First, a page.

Yes, we do accept cuts

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That was the key line from Ed Balls’s speech to the Fabian Society today, and it’s one that will no doubt be picked over here and elsewhere in the coming days, weeks, and probably months. It will be spun (by those of all political stripes, each for their own ends) as a policy change from the Balls/Miliband axis. But like Ed Miliband’s speech earlier this week, this was more about emphasis than a change in policy. The implied economics behind “too far too fast” was that Labour accepted cuts and the need to cut the deficit. Anyone within the Labour Party who overlooked that (and the persistent refrain of “tough economic choices”) is as guilty of misrepresenting Labour’s position on the economy as George Osborne.

What was particularly pleasing was Balls’ reference to “naive Keynesians” – those who think that we’re always in exceptional circumstances that demand ever higher levels of spending. In many ways it’s not dissimilar in the arguments it makes to what I said back in May, particularly on the need for “Hard Keynesianism”:

“Keynes didn’t just believe that it was necessary to spend heavily during a recession to stimulate an economy. Such thinking is reckless and lop-sided unless there is a counter-mechanism which can operate when the economy is strong. What Nobel Prize winning economist du jour (and New York Times columnist) Paul Krugman calls “Hard Keynesianism” should be applied by Labour. We should advocate stimulus spending now to get the economy off its knees, but we should be prepared to run a surplus when the economy is in good shape, and invest that money (perhaps in a UK investment bank or stablisation fund) to fund future stimulus spending.”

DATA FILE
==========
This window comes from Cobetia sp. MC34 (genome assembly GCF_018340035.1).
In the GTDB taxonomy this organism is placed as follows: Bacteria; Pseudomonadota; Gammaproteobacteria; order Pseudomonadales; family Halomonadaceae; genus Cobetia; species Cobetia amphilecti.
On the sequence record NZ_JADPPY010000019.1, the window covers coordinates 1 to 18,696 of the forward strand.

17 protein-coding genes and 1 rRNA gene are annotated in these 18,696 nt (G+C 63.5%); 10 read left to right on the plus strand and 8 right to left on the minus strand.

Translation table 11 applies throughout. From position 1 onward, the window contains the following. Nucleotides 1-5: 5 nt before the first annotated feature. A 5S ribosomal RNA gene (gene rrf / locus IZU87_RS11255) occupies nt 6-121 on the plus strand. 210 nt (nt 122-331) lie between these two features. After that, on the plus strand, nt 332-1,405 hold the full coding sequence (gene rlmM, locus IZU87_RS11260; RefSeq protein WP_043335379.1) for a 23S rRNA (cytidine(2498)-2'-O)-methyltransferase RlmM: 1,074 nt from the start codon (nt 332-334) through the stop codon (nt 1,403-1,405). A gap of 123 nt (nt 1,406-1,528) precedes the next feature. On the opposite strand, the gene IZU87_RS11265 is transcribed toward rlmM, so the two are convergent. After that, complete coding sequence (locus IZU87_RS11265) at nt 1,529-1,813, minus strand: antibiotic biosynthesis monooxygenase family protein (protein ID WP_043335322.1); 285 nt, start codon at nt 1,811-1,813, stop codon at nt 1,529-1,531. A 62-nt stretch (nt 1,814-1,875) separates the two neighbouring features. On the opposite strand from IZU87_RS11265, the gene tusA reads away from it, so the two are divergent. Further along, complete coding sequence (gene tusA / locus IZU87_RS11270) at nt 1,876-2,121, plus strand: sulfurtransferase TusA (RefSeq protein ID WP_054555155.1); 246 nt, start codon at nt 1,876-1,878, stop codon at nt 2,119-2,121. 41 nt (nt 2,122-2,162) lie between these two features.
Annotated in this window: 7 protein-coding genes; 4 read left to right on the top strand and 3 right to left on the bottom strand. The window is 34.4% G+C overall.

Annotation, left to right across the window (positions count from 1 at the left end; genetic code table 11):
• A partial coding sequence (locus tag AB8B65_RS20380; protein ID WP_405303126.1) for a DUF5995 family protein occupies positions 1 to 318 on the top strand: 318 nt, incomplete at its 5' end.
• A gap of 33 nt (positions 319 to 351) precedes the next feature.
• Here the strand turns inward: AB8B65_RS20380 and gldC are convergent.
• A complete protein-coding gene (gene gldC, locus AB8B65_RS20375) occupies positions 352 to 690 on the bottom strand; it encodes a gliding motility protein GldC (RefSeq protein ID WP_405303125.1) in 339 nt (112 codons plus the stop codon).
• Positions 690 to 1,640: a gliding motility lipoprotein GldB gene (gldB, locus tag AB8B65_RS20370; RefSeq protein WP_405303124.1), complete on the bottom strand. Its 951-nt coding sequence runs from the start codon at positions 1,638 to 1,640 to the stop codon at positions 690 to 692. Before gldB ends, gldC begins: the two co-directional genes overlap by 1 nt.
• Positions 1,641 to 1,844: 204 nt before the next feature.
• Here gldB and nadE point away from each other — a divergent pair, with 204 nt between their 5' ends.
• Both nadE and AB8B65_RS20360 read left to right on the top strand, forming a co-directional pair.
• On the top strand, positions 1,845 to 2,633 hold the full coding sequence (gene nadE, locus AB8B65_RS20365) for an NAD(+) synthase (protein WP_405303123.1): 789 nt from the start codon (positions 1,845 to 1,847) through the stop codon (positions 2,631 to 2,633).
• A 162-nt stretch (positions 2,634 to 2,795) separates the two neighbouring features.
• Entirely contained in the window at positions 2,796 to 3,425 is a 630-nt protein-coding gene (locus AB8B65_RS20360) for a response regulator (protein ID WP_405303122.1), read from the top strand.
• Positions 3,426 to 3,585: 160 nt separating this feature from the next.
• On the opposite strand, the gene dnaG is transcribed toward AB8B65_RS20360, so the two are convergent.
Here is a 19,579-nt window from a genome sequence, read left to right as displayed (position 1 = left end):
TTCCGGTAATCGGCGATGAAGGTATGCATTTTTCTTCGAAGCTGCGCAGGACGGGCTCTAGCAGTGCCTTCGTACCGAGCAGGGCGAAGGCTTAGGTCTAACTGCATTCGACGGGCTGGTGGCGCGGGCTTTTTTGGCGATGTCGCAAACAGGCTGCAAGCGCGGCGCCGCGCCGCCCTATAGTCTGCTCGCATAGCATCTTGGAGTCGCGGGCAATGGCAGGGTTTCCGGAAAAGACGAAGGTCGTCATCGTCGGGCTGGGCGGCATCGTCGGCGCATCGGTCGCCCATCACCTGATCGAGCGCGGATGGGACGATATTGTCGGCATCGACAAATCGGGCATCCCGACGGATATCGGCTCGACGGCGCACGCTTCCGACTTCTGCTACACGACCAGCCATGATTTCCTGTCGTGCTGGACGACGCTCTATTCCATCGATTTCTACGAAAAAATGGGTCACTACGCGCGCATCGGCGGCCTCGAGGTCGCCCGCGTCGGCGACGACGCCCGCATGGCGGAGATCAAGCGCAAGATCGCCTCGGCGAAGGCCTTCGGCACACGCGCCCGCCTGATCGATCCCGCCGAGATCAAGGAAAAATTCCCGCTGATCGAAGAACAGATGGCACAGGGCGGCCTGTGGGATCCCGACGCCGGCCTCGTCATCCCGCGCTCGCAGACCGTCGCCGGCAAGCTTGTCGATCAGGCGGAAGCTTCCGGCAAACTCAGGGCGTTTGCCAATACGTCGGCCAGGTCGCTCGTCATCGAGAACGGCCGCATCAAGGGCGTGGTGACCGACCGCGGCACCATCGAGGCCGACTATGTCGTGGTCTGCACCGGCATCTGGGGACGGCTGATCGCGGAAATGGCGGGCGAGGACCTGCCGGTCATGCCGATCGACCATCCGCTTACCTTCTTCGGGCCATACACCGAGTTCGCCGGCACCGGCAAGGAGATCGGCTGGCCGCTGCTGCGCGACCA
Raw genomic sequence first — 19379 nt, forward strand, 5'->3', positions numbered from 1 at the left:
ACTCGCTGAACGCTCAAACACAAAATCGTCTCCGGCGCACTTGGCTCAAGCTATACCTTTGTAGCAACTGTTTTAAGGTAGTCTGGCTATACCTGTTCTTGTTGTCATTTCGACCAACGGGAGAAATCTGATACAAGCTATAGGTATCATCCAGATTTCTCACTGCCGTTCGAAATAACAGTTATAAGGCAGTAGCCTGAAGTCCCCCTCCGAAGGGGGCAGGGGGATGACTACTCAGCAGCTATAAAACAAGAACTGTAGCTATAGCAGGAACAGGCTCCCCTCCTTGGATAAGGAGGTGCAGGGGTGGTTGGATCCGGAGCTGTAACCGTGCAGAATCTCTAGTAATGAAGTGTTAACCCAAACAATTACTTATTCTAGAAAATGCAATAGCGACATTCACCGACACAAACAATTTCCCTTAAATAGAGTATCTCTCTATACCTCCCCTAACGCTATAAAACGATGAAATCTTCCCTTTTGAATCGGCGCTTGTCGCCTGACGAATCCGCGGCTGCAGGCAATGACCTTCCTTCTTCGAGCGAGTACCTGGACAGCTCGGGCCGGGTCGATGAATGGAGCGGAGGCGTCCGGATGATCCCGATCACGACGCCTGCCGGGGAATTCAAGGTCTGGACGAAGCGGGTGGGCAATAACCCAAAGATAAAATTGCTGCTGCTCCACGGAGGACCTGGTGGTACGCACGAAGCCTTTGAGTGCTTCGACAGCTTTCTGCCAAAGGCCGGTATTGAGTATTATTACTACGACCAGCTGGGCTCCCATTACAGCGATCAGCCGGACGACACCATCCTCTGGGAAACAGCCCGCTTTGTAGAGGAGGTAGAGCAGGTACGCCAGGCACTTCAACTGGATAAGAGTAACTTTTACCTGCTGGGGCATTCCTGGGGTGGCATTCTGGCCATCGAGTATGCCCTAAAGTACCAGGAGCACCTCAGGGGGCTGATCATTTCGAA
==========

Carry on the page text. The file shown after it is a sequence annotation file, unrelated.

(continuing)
The alternative is the ostrich-style politics exhibited by Green leader Caroline Lucas (and others) at The Fabian Society conference today. As pollster Deborah Mattinson rightly argued this morning, if we don’t meet the public where they are on the economy then we’ll never get anywhere.

Cuts will be unpleasant, and in all probability I will dislike most of them. But do you know what? We lost an election in 2010. We lost it on the economy, and we’re still getting the blame today. People think of us as the kind of house guest who is careless enough to trash the living room but stands outside caterwauling as others make ham fisted attempts to clean up.

The point of representative politics is to win elections. The public won’t vote for that person. And be honest, would you?

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